From a voter’s perspective, in reviewing the last six years of the Obama administration’s relationship with business, it is imperative to remember that markets and economies are cyclical. Presidents can influence the pace of growth, but a populace that consistently supports policy determines the ultimate trajectory of stocks, gross domestic product, unemployment, and the like.
From 2008 to 2010, the White House and Democratically-controlled Congress accomplished a great deal, including: the American Recovery and Reinvestment Act, the Troubled Asset Relief Program, the bailout of General Motors and Chrysler, the Dodd-Frank Act, the payroll tax holiday, the “cash for clunkers” program, and an extension of the Bush-era tax cuts.
Whether you pull left or right, it was undeniably a period marked by great legislative activity. John Austin, director of the Michigan Economic Center and nonresident senior fellow at the Brookings Institution, says the first two years of the Obama administration helped stoke present-day market highs, reduced unemployment, and a return to growth.
“There was a strong effort to salvage financial institutions from the beginning (of the Obama presidency),” he says. “The proof has been in the pudding since then — the stimulus and the salvation of the financial markets has (helped) the economy slowly come back.”
Although nothing was executed to perfection, Austin is correct. The White House did its best to steer us back from the most severe economic downturn since the Great Depression.
But not everyone will take Austin’s educated view; some will choose to become raving fans and others will be opposing fanatics. In the coming days the president’s platform will be debated ad nauseam, with many radio and television commercials sold in between.
Ironically, and despite much talk, few will mention that a true evaluation of Obama’s effectiveness toward business requires a grasp of risk, a broad comprehension of potential alternative consequences, respect for the randomness of outcomes, and an aptitude for scenario-testing that only Austin and select others have the ability to perform, much less understand.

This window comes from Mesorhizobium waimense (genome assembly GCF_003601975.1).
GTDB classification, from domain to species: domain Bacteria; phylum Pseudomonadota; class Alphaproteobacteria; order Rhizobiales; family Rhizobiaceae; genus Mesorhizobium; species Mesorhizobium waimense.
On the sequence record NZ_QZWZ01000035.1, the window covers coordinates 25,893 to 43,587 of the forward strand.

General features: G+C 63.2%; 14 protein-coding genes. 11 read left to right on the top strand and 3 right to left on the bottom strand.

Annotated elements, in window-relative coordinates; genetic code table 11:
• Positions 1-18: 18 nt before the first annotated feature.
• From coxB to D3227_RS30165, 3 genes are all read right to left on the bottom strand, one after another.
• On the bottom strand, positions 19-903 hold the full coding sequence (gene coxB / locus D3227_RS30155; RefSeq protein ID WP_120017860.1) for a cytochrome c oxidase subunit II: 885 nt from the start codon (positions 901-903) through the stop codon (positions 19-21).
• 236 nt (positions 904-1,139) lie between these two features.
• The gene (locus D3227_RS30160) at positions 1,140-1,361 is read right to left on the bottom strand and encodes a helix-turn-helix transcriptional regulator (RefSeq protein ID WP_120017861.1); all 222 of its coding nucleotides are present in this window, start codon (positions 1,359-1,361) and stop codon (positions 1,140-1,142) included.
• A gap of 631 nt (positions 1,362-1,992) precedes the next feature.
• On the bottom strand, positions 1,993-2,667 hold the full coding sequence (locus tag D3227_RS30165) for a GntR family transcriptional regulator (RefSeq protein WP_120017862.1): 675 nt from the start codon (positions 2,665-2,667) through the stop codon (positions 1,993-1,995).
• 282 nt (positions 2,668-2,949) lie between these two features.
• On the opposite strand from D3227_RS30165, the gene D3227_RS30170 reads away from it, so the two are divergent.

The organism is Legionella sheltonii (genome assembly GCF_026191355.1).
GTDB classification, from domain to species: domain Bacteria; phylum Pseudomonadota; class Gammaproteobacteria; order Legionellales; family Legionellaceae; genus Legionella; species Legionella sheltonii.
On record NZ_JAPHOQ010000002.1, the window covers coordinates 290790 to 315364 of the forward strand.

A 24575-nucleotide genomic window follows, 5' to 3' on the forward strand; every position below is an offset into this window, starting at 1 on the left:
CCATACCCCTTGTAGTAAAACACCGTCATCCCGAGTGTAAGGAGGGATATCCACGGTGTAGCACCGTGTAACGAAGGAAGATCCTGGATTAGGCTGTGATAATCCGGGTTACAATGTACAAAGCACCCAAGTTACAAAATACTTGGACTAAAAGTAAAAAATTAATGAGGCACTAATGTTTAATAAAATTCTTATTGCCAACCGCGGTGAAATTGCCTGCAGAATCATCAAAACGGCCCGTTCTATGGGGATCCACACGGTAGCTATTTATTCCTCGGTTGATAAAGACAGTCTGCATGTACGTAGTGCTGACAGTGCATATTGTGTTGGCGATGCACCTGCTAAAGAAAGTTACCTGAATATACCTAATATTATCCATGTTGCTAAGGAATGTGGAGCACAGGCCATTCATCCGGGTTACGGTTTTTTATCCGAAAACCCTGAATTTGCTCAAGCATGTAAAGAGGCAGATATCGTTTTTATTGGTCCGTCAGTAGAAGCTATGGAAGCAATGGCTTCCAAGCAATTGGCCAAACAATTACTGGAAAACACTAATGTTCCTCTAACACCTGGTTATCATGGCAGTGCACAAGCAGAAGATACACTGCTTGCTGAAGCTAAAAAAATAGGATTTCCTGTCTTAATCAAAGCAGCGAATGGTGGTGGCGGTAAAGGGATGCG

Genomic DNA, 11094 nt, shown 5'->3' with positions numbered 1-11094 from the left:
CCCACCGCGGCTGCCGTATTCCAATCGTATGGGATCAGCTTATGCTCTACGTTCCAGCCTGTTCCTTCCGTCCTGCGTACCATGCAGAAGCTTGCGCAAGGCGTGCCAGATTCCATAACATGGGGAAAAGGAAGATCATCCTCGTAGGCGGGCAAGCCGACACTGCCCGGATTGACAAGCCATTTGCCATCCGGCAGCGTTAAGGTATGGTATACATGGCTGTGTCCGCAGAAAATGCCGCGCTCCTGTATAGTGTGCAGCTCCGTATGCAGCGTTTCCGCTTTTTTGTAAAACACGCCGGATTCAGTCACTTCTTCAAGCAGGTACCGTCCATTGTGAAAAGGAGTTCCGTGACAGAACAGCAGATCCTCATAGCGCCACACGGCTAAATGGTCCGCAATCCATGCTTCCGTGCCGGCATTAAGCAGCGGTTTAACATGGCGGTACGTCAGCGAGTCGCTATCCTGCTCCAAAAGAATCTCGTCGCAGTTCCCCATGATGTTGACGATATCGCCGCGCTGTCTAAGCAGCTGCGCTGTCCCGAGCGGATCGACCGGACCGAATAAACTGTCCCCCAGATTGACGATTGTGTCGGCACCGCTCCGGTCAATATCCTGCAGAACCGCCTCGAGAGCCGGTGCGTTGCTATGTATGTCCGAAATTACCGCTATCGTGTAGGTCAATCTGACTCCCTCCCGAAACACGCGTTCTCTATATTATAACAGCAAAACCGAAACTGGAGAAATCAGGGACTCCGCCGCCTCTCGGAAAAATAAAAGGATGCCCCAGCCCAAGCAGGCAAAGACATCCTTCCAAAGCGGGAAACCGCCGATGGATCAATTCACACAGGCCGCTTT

Since 2010, when the political landscape changed entirely through a midterm routing of Democrats, Washington — en masse — has been downright awful in its support of business and growth. We are fortunate the early policies of the Obama White House and unprecedented Federal Reserve monetary action created enough momentum to sustain a country since marred by partisanship and ideological disparities.
Differences of opinion are a healthy part of our system and are embedded in the very framework of democracy. However, we cannot continuously bicker after Election Day if our objectives are to create a favorable business environment and viable economic growth. As we look to the 2014 midterms, a return to legislative activity is in order.
David Trott, a candidate for the 11th Congressional District, recognizes the disjointed nature existent today and advocates a solution of smaller government.
“We’ve got a lot of work ahead of us to get it back where it needs to be in terms of appreciating free enterprise,” he says. “The government is largely inept, and business isn’t perfect — but it’s a heck of a lot more productive than government ever will be.”
Trott talks of a philosophical approach that he has lived as the leader of his own business — one founded by his parents — for many years. In running for office, he hopes to take his acumen to Washington and make entrepreneurs the answer.
What Austin and Trott omit (perhaps because it’s so obvious) is the importance of alignment within an organization. This doesn’t come easily in the private or public sector, but it will threaten our economic status well into the future if it’s not rectified. A lack of trust in our elected officials would spell disaster in the private sector, and is doing so in the business of government.
In business, no entity can succeed without unity. Any CEO worth their weight knows this implicitly; strategy and policy can be the victim of happenstance, while alignment will persevere. Trott is accurate in his assessment: Business is far more productive than government. This is principally because alignment comes much more easily in the private sector. And perhaps the only solution is, indeed, less government — maybe a system that constantly promotes ideological differences is one that cannot effectively sustain itself economically.
As we take to the ballot box, we know there’s more than one way to slice an apple, and there are myriad feasible avenues to growth. Cast your vote understanding that the success of the business sector, like businesses themselves, has much less to do with policy and more to do with our own ability to coalesce thereafter. db